It's all part of what, if completed, will become one of the planet's biggest natural defense systems: a man-made natural wall to keep the Sahara desert from expanding any further than it already has, which is happening due to a combination of climate change, poor land management and extreme weather (particularly drought and heat).
The need to build it is urgent. As the desert has expanded south, it has killed off crops and eroded the soil, posing a longer-term threat to the food security of more than 500 million people in sub-Saharan Africa. The United Nations projects that two thirds of Africa's arable land could be lost if this desertification continues, the Guardian reported.
So far, the project has seen a few hundred miles of the 9-mile-wide "wall" of trees and plants built, largely in Senegal, including more than 50,000 acres of acacia trees (an example of which can be seen in the photo above). When complete, it is expected to stretch more than 4,500 miles across Africa's Sahara-Sahel region.
#2: The Oceans
Overall temperatures in the world's oceans have been rising dramatically in recent years and rose to their highest level on record in 2013, providing yet another sign that the oft-cited global warming "pause" or "hiatus" of the past decade and a half has happened only on land, as the rest of the planet continues heating up at a rapid pace.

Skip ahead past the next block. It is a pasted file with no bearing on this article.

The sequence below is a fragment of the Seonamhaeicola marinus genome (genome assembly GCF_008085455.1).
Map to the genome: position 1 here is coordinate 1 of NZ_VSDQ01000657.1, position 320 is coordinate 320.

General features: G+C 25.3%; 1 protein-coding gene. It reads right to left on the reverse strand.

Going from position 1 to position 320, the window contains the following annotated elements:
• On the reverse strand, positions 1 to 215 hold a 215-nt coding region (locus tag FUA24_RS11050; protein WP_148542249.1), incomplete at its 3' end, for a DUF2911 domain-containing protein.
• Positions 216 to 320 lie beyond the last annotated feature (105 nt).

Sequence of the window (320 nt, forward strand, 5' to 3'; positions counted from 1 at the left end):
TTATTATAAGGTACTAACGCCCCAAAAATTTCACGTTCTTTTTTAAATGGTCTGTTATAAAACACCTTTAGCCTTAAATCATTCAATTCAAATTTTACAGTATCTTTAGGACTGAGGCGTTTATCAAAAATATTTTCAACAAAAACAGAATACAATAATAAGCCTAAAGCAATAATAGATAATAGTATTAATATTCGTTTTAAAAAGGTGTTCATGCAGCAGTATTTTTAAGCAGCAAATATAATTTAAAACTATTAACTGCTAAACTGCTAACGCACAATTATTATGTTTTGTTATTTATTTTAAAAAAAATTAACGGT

The chart below, from NOAA's National Oceanographic Data Center, shows the rise in global ocean heat content in the upper 6,500 feet of the oceans since the mid 1950s, with the sharpest rise occurring since about 1990:
This is already having a dramatic impact on the animals that live in the oceans, which increasingly are moving toward the poles to flee from warming temperatures and the changing chemistry of the oceans. A study last year found that more than 80 percent of the world's marine life is migrating to different places and shifting their breeding and feeding patterns.
Some species have migrated as much as 600 miles from where they were once abundant just a few decades ago, the study adds, noting that ocean species are moving to new places as much as 10 times faster than species that live on land.